Following his initial political success, Tyahnybok advanced the national socialist position in Ukrainian to take particular aim against the Russian Federation. His fervent Neo-Nazi rhetoric led him to be barred from entering the United States and the Russian Federation launched a criminal case against him for his role participating in the First Chechen War. The US House of Representatives would go on to pass resolutions blocking any funding of Azov Battalion in 2015, citing its Neo-Nazi ties, the Canadian government would go onto follow in those footsteps within the same month. The international focus on Biletsky and Tyahnybok provides a historical acknowledgement of Ukraine's Neo-Nazi militia groups and their assimilation into the Ukrainian National Guard, a fact which has suddenly become a conspiracy theory from the Russian Federation according to the very politicians who confirmed that assertion years ago.

Despite these public condemnations, Tyahnybok was referenced by former Assistant Secretary of State for European and Eurasian Affairs Victoria Nuland in leaked audio recording of her discussions with then US Ambassador to Ukraine on how to shape the government of the nation following the ouster of President Yanukovych. Nuland stated "I think Yats is the guy who's got the economic experience, the governing experience. What he needs is Klitsch and Tyahnybok on the outside" noting that she believed Tyahnybok should be a core component of new Ukrainian government she sought to shape. During one of his many trips to Ukraine, including one in which he famously threatened to withhold loan guarantees to ensure that his son's company Burisma would not face any criminal prosecution, then Vice President even personally met Tyahnybok when he greeted members of the western supported Ukrainian political establishment.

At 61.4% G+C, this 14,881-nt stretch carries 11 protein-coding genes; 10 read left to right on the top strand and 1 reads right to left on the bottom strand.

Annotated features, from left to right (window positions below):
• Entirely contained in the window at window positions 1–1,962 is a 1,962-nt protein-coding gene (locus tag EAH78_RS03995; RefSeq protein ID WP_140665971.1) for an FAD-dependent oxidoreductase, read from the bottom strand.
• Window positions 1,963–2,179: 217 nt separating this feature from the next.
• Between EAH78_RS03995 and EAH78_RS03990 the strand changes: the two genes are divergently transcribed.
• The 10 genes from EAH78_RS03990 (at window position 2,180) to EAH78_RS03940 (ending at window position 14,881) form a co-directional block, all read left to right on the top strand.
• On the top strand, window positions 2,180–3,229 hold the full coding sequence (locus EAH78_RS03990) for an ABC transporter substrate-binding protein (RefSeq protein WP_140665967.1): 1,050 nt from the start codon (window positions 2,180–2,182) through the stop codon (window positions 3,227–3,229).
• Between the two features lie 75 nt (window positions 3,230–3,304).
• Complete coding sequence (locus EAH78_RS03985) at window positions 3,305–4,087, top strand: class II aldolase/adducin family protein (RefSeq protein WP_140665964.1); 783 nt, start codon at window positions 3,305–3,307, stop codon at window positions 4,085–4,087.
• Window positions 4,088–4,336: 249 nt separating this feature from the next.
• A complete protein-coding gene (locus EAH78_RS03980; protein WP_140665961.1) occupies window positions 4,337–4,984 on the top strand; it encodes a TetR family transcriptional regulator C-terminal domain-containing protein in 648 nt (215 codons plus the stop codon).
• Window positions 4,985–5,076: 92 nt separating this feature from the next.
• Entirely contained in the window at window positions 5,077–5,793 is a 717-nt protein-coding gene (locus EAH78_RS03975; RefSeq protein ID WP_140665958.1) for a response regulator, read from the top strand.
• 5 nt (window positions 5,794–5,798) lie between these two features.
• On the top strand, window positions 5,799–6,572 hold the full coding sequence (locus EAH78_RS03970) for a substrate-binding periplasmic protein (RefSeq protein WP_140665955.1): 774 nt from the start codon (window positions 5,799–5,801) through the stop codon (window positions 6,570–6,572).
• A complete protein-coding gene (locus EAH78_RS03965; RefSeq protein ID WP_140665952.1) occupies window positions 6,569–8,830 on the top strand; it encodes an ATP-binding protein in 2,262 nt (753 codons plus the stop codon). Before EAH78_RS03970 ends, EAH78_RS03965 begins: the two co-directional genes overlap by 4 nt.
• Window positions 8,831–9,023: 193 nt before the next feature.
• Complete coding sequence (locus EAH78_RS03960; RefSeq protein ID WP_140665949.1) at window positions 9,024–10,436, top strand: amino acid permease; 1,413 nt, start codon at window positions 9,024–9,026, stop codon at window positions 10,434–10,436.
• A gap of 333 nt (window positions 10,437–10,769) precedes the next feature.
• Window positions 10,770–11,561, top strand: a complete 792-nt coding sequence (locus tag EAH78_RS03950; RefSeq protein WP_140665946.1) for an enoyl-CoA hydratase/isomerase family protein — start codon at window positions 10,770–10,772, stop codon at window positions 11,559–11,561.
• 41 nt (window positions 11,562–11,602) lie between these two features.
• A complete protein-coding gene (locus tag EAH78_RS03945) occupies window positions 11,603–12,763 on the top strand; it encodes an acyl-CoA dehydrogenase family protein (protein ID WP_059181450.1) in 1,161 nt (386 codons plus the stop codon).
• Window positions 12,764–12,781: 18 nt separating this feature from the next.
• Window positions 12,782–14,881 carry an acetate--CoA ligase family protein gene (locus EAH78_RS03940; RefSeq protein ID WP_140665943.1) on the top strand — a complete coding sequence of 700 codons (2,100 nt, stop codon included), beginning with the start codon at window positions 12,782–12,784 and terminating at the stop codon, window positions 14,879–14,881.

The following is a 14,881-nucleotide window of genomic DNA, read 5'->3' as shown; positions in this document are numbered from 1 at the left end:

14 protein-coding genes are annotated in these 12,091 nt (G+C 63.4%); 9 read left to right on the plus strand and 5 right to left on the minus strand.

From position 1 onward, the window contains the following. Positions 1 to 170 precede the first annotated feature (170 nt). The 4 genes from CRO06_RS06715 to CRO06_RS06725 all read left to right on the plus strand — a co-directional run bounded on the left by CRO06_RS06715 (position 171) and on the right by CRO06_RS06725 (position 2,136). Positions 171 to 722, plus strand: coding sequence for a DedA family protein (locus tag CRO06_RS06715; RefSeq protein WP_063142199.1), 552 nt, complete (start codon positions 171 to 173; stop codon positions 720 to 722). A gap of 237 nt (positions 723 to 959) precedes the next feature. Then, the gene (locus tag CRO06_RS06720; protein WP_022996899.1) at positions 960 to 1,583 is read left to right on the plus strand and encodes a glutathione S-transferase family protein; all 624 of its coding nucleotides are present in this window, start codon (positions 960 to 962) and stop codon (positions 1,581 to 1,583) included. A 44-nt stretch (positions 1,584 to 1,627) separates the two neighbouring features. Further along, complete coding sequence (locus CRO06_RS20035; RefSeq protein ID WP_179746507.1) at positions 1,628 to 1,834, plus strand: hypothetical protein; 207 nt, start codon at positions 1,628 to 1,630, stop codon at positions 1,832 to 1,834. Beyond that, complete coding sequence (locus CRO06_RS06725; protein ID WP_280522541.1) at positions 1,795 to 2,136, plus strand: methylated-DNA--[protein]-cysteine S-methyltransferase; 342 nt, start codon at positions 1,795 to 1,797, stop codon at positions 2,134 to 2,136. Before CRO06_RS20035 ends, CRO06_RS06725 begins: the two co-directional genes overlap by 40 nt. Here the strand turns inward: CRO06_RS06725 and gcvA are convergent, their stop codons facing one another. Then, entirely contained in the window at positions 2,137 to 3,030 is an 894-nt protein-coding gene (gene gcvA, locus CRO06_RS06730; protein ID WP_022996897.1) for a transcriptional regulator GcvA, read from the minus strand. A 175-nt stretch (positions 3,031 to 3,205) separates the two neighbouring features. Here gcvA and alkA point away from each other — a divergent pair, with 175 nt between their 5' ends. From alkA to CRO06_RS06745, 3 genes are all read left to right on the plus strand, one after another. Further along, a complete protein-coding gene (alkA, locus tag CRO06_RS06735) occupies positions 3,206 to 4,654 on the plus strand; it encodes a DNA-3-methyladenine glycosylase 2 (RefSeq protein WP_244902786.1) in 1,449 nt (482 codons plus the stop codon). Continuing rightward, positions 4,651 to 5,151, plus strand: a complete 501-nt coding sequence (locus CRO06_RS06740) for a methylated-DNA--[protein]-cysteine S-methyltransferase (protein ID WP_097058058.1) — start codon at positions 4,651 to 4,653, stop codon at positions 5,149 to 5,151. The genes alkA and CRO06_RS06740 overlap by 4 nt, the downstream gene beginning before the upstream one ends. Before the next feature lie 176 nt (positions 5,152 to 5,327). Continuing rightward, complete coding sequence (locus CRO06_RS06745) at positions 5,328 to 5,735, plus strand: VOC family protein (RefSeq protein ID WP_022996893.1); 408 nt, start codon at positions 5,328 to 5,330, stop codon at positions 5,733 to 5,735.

Following the change of government in Ukraine in 2014, it became clear that Tyahnybok and other national socialists had solidified their political standing in the country in one capacity or another. Though Tyahnybok presently holds no elected position, he still remains the leader of the Neo-Nazi political party Svoboda. In 2018, his role with the party brought new controversy following the persecution of Romani residents of Ukraine by C14, Svoboda's youth ranks. C14's attacks against the Romani were made possible by an agreement negotiated between Svoboda and the Kiev city government to contact C14 as a police patrol throughout the streets of the capital. Biletsky has also assimilated his influence into the party by becoming a member of Svoboda, last losing an election during the 2019 Ukrainian Parliamentary Election in which he ran as a member of the party.

Despite mixed results in running for office, the ebb and flow of Biletsky and Tyahnybok's success is measured beyond election tallies. Their contributions to the renaissance of Neo-Nazism in Ukraine have been so profound that the national socialist political platform has become a mainstay of each election cycle.

As the Russia-Ukraine war wages on, the invasion will certainly serve to embolden Neo-Nazi factions from militia's to political parties throughout the whole of Ukraine. While Azov Battalion currently takes center stage, the origins of its founder and his allies show that a national socialist sentiment is deeply ingrained in Ukrainian politics. With the election of national socialist politicians in the past and continued sanction of their political and military operations, it's clear that Neo-Nazism in Ukraine is far from a Kremlin sponsored piece of propaganda.